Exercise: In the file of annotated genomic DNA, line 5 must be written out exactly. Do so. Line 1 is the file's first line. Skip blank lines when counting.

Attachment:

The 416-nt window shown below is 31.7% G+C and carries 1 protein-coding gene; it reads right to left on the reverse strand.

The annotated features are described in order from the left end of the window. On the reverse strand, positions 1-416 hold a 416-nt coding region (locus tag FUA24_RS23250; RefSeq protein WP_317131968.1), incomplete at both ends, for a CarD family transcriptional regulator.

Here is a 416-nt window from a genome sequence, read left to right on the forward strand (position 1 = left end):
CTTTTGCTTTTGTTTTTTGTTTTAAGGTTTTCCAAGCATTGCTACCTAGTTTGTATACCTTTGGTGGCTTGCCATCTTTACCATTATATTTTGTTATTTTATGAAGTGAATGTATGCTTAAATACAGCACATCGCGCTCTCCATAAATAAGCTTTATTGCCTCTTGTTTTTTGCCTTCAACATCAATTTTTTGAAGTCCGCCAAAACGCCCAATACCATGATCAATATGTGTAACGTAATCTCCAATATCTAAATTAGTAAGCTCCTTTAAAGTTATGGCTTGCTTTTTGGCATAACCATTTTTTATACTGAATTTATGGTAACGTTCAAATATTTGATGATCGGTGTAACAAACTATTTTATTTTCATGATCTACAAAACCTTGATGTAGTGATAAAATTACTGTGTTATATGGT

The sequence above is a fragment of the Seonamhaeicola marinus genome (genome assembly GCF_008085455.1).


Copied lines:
The sequence above is a fragment of the Seonamhaeicola marinus genome (genome assembly GCF_008085455.1).